Prince was a monster bass player. He used a lot of hybrid stuff that from an educational standpoint was bad technique, and wrong... But that, to my mind, was part of the sound that he got

How did you come to work with him? 

“I auditioned for him quite a while before I got the gig, because he was not quick about making a decision like that. When I first met him, I brought a fretless bass down to the audition with me, because at that time in the Nineties a lot of people were using keyboard samples. 

“I guess he liked the instrument, because he had me play on the Emancipation album. It was maybe 95 percent done, not completely finished, and he asked me to play the fretless on two songs. One was I Can’t Make U Love Me, which was a version of a Bonnie Raitt song, and the other one was Dreamin’ About U

“That was his own composition, a very beautiful ballad – and he asked me to take a solo on it, with the fretless. I was thinking ‘What? I must have done something right.’ So there’s a lot of special moments there. It was the most amazing musical experience that I have ever had.“

What is your professional analysis of Prince as a bass player? 

“Oh, he was a monster bass player. He used different techniques: in fact, he used a lot of hybrid stuff that from an educational standpoint was bad technique, and wrong, and you’d think that he shouldn’t have played like that. But that, to my mind, was part of the sound that he got.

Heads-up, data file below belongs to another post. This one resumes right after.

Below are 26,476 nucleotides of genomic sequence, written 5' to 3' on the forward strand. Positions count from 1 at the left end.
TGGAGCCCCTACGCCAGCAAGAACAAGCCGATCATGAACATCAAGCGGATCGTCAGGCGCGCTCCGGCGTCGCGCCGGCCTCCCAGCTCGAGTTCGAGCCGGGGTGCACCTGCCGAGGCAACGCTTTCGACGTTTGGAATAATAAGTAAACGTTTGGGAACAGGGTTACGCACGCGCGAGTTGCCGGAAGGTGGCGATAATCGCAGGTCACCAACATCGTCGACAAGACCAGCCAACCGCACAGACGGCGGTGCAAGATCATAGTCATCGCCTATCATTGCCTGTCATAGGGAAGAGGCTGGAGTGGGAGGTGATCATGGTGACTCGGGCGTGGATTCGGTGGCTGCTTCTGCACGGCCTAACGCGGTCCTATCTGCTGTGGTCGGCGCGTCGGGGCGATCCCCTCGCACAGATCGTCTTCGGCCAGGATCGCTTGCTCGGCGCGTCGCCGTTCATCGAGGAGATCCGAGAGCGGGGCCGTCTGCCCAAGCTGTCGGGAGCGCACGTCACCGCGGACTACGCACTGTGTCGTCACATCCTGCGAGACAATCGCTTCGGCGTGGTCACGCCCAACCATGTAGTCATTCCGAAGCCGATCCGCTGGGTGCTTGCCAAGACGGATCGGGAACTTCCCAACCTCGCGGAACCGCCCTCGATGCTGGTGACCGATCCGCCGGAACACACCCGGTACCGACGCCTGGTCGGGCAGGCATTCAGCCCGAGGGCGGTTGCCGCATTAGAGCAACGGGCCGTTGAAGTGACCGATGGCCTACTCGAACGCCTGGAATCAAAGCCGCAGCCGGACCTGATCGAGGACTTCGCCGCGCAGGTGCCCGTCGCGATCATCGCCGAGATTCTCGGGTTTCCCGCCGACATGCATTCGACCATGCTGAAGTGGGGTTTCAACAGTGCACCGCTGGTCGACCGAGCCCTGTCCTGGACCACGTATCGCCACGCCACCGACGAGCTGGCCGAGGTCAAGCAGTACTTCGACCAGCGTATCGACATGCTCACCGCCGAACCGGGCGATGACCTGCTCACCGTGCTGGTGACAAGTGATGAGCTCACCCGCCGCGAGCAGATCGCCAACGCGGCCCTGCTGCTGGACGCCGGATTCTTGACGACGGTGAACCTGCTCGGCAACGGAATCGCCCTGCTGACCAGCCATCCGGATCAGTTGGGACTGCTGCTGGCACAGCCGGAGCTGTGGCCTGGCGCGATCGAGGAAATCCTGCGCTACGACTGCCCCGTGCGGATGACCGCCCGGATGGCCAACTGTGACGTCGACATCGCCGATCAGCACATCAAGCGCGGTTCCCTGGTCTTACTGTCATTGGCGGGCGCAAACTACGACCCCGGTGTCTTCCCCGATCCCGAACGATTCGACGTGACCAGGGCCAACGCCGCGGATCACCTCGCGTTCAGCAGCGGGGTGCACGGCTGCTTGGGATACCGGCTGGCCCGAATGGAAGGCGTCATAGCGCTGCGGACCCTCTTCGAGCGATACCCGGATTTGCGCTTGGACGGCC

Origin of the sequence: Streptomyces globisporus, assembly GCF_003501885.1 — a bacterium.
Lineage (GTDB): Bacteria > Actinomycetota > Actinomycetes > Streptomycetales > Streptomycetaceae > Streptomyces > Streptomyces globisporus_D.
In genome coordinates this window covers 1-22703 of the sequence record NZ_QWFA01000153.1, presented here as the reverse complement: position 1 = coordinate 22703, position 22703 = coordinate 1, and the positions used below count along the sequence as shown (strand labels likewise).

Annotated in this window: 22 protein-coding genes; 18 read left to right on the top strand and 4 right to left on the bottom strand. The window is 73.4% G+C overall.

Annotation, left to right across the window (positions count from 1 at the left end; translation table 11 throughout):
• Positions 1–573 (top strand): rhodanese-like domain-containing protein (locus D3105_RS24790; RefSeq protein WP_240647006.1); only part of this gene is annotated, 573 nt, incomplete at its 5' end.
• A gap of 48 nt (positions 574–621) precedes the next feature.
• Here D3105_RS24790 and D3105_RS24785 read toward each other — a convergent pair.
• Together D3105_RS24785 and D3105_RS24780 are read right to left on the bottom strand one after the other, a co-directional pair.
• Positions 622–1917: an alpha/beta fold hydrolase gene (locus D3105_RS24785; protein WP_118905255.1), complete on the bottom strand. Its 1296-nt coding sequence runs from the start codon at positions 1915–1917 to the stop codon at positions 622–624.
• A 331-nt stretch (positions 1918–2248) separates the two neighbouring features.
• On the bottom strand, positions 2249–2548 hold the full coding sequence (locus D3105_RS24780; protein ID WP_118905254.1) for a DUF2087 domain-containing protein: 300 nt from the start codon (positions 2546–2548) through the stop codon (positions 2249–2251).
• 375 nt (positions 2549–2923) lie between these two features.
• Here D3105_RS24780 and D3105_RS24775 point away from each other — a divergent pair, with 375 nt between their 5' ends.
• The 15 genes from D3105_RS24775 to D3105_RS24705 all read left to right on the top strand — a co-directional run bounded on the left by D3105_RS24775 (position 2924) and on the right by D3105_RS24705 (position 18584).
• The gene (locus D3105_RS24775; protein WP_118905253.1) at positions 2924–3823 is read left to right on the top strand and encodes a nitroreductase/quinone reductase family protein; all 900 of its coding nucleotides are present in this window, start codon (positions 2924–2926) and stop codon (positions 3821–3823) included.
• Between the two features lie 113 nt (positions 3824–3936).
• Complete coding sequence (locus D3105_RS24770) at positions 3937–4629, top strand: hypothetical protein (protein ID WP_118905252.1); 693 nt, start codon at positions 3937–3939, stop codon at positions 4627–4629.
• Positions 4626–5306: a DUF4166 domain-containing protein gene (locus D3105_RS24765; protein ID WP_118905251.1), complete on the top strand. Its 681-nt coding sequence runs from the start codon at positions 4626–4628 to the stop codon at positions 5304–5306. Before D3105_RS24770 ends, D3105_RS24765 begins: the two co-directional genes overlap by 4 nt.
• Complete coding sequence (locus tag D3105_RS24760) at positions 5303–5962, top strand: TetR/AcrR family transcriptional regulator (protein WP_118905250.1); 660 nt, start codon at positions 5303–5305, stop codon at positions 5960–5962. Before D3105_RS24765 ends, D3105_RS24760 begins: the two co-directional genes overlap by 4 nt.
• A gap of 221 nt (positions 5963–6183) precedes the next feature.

“That guy could play some bass, you can believe it – and again, it’s all about the feel. It’s not about how fast he could play or whatever, it was his feel, which was phenomenal. He was from that Willie Weeks kind of school, where he could take two notes and do a solo with them, and make you go ‘What?’ 

“I respected that about him, and he knew exactly what he wanted from me. He really didn’t want me to play a five-string or a six-string – he wanted me to play a four-string, ideally a Fender Jazz. That was his choice.“

You and Prince were Bass Player’s cover stars in June 2004. He had some great things to say about you in that interview. 

“The fact that he’s not here any more just makes all of that so much more valuable to me, and to a lot of other people who have a past with him. He was a wonderful man. I wouldn’t change anything for the world. I’m still in shock, as most people are, that he’s no longer here. It’s hard to believe.“

Prince was a wonderful man. I’m still in shock, as most people are, that he’s no longer here. It’s hard to believe.

What advice do you have for our readers? 

“Do it because you love it and because you have a passion for it. Be pure about it – it’s as simple as that. In particular, ladies, don’t let anyone tell you that you can’t do something or you can’t play an instrument. Do it because you want it and because it’s amazing, and if you find that you have an innate love for it, it’s like a love affair. 

“It will become the romance of the century and it will last decades. Bass means so many things to so many people. It can be structure, it can be math, it can be a savior for a lot of us that keeps us out of trouble and keeps us in places where we can be creative. I just say do it because you love it. Be as well rounded as you can be. Play everything, as long as it’s good music and it’s fun.“